Radon: the danger that lives with you
RADON sounds like a made up word from a sci-fi movie, however it could be the cause of serious health problems in your home. Radon is a colorless, odorless, tasteless gas that concentrates in homes and buildings. Breathing in this dangerous gas can over time cause lung cancer.
In fact, radon is the leading cause of lung cancer amongst non-smokers and is the leading environmental cause of cancer mortality in the United States. Radon causes over 21,000 deaths annually. The good news is there is a solution to this serious public health issue, a simple radon mitigation system can be installed in buildings with elevated radon levels that will reduce the concentration of the gas.
So why has this deadly gas not been mitigated in every home and building in America? It comes down to politics. For years’ radon advocates have tried to get legislators to acknowledge the health effects linked to radon exposure and to enact legislation that would prevent tens of thousands of deaths a year.
The radon industry has made some strides, in 2013 the U.S. Department of Housing and Urban Development announced a new policy that required any multifamily building being financed using a HUD backed loan program to be tested and if necessary mitigated to reduced radon levels. This was the first national law that made radon testing and mitigation mandatory for any building. HUD reviews this policy annually to ensure that all testing and mitigation is being performed by licensed and or certified professionals and meets industry standards.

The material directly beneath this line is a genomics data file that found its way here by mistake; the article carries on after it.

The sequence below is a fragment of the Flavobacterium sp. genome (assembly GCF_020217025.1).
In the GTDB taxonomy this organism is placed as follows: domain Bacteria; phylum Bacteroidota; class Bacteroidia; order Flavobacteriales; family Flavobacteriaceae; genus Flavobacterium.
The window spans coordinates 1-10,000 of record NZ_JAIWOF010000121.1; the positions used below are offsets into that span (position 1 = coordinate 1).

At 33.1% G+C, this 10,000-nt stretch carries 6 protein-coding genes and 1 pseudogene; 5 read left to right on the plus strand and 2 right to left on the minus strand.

It might seem strange that the first mandatory radon testing and mitigation policies were for multifamily buildings and not single family homeowners, but the logic behind the push for multifamily says that while single- family homeowners can choose to test and mitigate their homes, residents of multifamily buildings cannot test without their landlord’s permission and certainly cannot mitigate without the building owner’s financial commitment.
The new HUD mandate has contributed to thousands of multifamily buildings being tested and in cases where radon levels were above the EPA action level, were mitigated and residents can now breathe easy with healthier indoor air quality. Congress is currently looking at several bills that would make testing and mitigation of a single family home tax credit worthy. This would allow homeowners to receive a tax credit for installing a radon mitigation system. The bill is currently in committee.
Radon is a serious public health issue that costs lives. Prevention is key and installing a radon mitigation system in all buildings that show high levels will dramatically impact the number of new radon induced lung cancer diagnosis. The fix is easy, the cost of doing nothing is far too high.